Mobi-Sys Software Products Inc.
Richmond, British Columbia
VisualMake is a GUI build tool aimed specifically at people using recent
Microsoft development products. Specifically, it supports VB5, VB6,
VC++6, VB.NET and C# projects. For source code control, it has built-in
support only for Visual SourceSafe (though you can use command-line
tasks to interact with any source code control system that has a
command-line interface). The user interface gives you several views of
your workspace, including a simple list of the projects to be built and
a treeview that shows dependencies and other useful information.
If you're working in one of the supported tools, you'll find quite a few
useful features here. One that I like is the support for a variety of
build types. You can do a full build, an incremental build of what's
changed, or a selective build. You can also specify an unattended build
with logging, which is ideal for overnight builds.
VisualMake picks up plenty of information from the source code. For
example, you .NET solution configurations are automatically available as
configurations within VisualMake. There's also a nice system for dealing
with project-level properties such as conditional configuration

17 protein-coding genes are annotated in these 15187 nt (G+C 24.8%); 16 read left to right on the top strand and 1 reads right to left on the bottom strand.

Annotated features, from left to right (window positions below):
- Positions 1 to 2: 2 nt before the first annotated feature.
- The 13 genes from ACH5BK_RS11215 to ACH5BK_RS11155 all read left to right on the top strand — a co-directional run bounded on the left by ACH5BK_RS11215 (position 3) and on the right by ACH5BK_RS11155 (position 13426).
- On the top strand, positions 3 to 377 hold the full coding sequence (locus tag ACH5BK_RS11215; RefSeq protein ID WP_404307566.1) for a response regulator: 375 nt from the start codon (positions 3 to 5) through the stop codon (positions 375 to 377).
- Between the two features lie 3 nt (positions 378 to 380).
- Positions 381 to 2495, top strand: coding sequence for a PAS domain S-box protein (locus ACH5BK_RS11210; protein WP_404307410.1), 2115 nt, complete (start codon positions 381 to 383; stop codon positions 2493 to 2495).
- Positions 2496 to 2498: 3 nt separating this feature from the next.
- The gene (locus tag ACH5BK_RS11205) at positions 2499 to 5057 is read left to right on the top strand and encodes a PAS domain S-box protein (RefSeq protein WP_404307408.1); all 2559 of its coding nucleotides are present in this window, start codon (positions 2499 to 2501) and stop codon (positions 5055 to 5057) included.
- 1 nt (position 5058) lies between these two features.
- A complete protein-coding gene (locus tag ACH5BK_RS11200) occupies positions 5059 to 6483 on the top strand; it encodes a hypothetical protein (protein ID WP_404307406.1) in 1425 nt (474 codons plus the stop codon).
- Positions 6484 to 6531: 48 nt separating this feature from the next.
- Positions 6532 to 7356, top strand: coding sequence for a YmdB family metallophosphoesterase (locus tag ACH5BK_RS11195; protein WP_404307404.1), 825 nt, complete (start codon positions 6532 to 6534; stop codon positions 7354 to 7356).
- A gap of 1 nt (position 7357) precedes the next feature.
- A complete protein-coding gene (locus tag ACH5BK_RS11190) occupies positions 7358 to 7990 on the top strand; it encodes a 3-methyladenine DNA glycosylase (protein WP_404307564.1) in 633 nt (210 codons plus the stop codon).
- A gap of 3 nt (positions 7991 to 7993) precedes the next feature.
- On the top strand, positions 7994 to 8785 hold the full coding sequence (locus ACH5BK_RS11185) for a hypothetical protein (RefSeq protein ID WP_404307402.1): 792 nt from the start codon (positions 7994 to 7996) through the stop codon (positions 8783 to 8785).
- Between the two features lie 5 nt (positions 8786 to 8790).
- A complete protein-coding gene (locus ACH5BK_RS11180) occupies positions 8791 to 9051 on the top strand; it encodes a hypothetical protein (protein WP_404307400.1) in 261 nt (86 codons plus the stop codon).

constants. These are automatically inherited from the native projects,
but if you like you can choose to override them at the VisualMake level.
VisualMake will even pick up and execute pre- and post-build tasks
defined by Visual Studio .NET.
VisualMake is designed to be used as either a GUI tool or part of an
automated process. Support for the latter includes a command-line
interface, text log files, and build status configuration e-mails. You
can also choose from a variety of versioning schemes.
Overall, VisualMake is a quite functional build management tool, at its
best if you're working with the Microsoft tool chain. It appears to do
quite well on sorting out dependencies and even finding missing
references, and was easy to use and flexible in my tests.
Mike Gunderloy has been developing software for a quarter-century now, and writing about it for nearly as long. He walked away from a .NET development career in 2006 and has been a happy Rails user ever since. Mike blogs at A Fresh Cup.